The world has seen dozens of economic recessions, ranging in degrees of severity. Each recession has historical context, such as the fact that before downturns, there is traditionally a period of economic growth. The Great Depression followed the roaring 1920's, the stagflation in the 1970's followed the post-World War II boom, and the 2008 Great Recession followed a period of previously unprecedented growth.
Further, history shows that the greater the growth, the worse the recession. For example, during the 1920's, U.S. Gross Domestic Product (GDP) grew by roughly 42%. During the Great Depression, GDP fell by nearly 26%. In contrast, Roosevelt's New Deal increased GDP by roughly 29%. This was followed by a less severe recession, known as the "Roosevelt Recession", when GDP decreased by 4%. The correlation between the extent of growth and severity of recession is undeniable.
Significant economic growth is typically created by deregulation of the economy, as was seen in the 1920's and as is happening now. Deregulation allows for buying securities on loan, low interest rates that enable high levels of borrowing, and other unhealthy economic trends. Thus, when the stock market has even the smallest downturn and people default on their loans, the economy destabilizes. Deregulation thus causes short-term monetary growth, but long-term economic depression. This is the cause of the aforementioned correlation, that greater growth is associated with greater recession.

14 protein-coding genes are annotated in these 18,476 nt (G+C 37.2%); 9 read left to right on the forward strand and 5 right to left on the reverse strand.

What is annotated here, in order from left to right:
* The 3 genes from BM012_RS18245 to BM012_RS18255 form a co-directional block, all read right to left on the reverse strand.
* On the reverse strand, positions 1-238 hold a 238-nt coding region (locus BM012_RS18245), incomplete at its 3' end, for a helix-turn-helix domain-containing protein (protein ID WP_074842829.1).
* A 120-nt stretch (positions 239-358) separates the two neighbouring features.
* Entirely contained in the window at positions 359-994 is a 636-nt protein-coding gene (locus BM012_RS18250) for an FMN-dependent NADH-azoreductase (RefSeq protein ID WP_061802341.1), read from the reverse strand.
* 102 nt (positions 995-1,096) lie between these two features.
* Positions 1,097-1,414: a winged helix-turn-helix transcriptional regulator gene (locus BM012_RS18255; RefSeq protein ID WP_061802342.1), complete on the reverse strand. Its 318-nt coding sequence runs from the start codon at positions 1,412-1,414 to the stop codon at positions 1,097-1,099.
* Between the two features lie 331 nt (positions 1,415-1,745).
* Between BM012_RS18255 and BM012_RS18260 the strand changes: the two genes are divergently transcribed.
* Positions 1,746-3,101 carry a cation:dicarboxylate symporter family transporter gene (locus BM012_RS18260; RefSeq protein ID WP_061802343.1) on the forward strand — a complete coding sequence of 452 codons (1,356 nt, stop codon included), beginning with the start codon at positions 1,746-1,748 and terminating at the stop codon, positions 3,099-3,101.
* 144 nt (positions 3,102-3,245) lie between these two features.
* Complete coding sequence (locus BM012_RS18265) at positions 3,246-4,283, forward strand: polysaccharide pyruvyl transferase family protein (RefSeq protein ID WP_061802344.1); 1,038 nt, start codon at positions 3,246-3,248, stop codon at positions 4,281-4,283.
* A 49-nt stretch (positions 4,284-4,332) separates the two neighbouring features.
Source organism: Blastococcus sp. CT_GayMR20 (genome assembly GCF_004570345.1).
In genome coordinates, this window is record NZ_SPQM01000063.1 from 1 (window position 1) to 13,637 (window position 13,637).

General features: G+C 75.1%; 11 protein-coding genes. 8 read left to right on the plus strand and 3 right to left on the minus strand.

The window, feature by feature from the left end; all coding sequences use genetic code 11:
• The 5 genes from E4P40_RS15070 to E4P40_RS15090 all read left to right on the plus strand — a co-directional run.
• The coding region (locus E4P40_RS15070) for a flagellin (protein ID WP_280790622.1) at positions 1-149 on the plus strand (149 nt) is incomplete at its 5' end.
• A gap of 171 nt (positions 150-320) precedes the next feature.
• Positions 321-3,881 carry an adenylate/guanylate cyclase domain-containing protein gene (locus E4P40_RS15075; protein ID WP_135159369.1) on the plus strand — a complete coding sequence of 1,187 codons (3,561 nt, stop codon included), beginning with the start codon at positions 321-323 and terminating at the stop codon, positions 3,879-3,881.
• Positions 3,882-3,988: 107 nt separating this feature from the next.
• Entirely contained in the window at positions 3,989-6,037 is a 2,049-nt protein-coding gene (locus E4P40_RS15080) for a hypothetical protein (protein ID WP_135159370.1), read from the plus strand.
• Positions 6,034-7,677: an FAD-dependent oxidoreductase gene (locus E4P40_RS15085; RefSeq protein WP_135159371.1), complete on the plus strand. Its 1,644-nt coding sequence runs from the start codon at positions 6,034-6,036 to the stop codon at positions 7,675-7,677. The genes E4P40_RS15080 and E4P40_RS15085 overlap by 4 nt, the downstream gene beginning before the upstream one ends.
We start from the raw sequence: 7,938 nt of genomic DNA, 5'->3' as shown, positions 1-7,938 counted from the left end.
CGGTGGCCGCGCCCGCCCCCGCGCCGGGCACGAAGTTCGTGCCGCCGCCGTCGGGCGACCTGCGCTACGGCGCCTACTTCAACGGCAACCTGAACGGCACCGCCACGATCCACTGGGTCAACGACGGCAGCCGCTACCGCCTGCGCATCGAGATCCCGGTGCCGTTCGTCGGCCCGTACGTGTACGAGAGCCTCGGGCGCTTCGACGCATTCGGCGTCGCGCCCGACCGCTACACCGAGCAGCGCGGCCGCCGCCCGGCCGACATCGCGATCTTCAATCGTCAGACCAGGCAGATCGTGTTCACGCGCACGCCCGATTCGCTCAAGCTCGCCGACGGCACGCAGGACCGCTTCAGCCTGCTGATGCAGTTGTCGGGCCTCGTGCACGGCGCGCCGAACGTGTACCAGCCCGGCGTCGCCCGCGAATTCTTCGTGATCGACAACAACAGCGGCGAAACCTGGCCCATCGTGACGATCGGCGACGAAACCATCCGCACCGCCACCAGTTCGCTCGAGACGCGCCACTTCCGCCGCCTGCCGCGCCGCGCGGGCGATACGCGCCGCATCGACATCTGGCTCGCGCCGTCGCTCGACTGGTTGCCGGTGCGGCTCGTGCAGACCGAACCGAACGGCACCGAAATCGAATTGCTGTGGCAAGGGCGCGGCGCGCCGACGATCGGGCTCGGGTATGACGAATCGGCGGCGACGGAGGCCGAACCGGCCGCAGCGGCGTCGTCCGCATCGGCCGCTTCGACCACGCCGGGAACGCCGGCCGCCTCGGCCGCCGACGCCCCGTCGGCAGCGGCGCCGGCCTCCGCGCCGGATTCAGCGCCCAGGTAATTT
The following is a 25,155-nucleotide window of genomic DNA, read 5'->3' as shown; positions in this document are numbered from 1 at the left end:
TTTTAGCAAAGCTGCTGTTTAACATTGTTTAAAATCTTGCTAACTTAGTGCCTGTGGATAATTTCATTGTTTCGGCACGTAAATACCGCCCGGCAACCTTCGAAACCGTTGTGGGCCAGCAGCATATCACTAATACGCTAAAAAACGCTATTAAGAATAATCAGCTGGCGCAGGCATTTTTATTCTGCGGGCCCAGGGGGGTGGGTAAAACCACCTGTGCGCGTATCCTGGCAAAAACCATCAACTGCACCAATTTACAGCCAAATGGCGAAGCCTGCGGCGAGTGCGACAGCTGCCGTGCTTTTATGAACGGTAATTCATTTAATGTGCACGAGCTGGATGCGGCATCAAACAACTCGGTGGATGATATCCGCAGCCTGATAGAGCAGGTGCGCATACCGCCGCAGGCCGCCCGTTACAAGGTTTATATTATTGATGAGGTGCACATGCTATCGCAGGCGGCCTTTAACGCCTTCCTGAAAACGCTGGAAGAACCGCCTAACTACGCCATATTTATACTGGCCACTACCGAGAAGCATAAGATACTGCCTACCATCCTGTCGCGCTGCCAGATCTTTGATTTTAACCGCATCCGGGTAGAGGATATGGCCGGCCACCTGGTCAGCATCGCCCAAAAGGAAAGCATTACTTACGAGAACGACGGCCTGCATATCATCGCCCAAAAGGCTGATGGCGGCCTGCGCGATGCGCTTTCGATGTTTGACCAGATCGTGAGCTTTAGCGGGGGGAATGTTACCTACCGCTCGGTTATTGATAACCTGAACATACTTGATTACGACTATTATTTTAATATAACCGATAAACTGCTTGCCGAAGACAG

World leaders of slow, steady growth. Some economists compare this to Japanification, a process that occurred in 1990s Japan featuring slow economic growth, a falling yield rate, and a large government debt. Many economists refer to this period as a "lost decade" for Japan.
Japanification differs from healthy economic growth. Deregulation has been proven to cause severe economic downturns, as has the fact that growth is proportionate to the recession that follows. Continued regulation and slow, steady economic growth is desirable to avoid recession.